By Harold Ayodo
Can a child own property? This is a question that comes up more often than you might think, and the answer is, yes.
Two land laws enacted last year — the Land Registration Act and Land Act — explicitly provide for the right of children to own property.
According to Section 47 of the Land Registration Act, a child can be officially registered as the owner of an apartment, mansion, bungalow, house or land. The registration is to enable the interest of the minor to be held in trust under the name of the guardian.
But even as the law provides for the ownership rights, a child has no powers to personally transact (sell or lease) the property — the law requires the registrar of lands to enter the restriction accordingly.
The Land Act, on the other hand, provides under Section 27 that a child is capable of holding title to land through a trustee. It further provides that the child shall hold the same position as an adult with regard to liability and obligations to the property.
Even as the two property laws offer children rights, a restriction on their powers to transact is important to preserve the investments. For instance, guardians have powers and responsibility to administer the estate of the child — receive, recover and invest the property for the benefit of the child.
Even before enactment of the two laws, some wealthy parents had embraced bequeathing their children with investments in real estate. Some children owned property passed from their parents in their Wills as sole beneficiaries.
Other modern parents also opt to register property in the names of their babies to avoid battles over matrimonial property should a divorce arise.
For some married women, registering property under children is the surest way of locking out of inheritance babies husbands may father with mistresses. For children who inherit property of their late parents, courts often appoint guardians or trustees to administer the estates on their behalf until they are 18.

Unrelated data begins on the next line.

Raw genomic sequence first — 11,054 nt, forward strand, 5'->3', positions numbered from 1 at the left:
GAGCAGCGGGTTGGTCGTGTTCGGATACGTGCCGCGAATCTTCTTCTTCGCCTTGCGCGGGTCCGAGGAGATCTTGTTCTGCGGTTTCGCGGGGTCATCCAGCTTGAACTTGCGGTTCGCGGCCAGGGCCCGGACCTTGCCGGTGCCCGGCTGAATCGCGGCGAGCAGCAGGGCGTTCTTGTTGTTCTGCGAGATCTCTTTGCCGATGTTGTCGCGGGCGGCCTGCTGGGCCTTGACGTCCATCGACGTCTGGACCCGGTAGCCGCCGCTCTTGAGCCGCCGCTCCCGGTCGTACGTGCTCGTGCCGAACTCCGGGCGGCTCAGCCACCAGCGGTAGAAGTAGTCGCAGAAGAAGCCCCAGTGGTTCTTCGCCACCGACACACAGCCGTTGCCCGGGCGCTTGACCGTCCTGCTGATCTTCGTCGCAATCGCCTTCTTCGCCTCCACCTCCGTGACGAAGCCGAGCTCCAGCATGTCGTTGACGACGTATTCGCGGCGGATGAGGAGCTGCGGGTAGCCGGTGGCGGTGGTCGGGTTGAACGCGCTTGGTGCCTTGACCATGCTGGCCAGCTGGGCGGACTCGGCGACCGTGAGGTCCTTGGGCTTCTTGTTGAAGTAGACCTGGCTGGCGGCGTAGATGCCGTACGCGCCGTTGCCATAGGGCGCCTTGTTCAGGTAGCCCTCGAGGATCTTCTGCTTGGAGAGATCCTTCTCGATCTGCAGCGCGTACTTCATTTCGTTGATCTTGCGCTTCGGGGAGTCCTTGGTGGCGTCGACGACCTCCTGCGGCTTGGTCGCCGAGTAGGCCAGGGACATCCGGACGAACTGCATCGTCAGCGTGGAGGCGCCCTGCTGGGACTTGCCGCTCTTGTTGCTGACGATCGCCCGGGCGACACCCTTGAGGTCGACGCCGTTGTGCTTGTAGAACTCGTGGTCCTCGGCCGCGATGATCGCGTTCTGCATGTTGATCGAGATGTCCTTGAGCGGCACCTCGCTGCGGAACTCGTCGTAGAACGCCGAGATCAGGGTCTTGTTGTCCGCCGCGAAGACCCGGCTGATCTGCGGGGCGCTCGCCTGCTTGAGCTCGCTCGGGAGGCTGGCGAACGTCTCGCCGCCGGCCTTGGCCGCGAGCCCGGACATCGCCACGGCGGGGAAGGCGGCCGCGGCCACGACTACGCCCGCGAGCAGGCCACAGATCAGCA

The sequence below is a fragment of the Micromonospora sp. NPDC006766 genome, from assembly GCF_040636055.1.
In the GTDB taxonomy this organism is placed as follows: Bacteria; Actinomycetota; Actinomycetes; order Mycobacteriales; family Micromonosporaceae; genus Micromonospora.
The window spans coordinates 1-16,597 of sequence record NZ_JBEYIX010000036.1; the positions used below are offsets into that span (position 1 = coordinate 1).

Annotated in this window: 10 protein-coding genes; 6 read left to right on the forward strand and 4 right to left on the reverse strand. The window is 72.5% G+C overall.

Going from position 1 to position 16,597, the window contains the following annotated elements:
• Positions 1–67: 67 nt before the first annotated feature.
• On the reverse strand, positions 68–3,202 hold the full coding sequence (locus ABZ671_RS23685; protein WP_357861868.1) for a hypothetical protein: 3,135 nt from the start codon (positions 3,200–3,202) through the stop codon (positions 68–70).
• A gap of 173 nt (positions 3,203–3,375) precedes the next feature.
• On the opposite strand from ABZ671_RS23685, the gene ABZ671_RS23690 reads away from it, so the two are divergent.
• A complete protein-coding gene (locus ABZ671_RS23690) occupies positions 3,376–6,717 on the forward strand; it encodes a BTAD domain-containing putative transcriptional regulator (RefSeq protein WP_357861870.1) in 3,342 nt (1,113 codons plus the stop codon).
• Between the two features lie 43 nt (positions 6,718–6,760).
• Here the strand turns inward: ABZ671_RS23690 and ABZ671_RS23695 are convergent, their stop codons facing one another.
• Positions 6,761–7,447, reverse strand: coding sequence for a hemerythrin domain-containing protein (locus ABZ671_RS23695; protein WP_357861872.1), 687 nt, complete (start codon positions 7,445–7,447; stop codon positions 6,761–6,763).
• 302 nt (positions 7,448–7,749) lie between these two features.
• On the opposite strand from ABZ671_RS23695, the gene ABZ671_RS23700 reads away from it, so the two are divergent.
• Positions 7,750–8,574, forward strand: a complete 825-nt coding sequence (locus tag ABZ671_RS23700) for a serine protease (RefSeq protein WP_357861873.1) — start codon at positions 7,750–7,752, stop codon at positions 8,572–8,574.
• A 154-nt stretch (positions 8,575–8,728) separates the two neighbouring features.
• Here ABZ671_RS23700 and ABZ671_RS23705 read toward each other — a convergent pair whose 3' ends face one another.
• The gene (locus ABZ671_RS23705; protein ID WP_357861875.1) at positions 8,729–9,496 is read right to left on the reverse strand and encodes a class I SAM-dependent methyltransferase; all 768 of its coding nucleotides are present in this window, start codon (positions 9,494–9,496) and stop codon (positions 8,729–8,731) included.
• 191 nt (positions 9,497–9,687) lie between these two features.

Other responsibilities of guardians include taking reasonable steps to safeguard the estate of the child from loss or damage. If properties owned by the child are rental apartments, mansions or bungalows, the guardian must keep records of payments up-to-date and produce them in court when required.
Moreover, it is an offence for a guardian to neglect or fail to produce books of account in respect to property of a child when demanded.
The Children’s Act of 2011 cracks the whip on guardians of the estate of children found guilty of failing to account on proceeds from property of minors.
A good example is a case in which two children of former vice-president the late Michael Wamalwa, recently sued their stepmother, Yvonne, over Sh36.4 million gratuities.
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The children, Alice Muthoni Wamalwa and William Wamalwa, want their stepmother to account for Sh7.9 million she allegedly received on their behalf as minors.
They claimed there was an agreement that William and his brother William Wamalwa Junior would be paid Sh3.9 million each. They are seeking orders to compel Yvonne to account for money they claim was found in their father’s briefcase at the time of his death in London on August 23, 2003.
According to Muthoni and her brother, their stepmother is not involving them in the running of their father’s estate. They also sought to know how the income from the rent of their house in Karen is spent.
— The writer is an advocate of the High Court.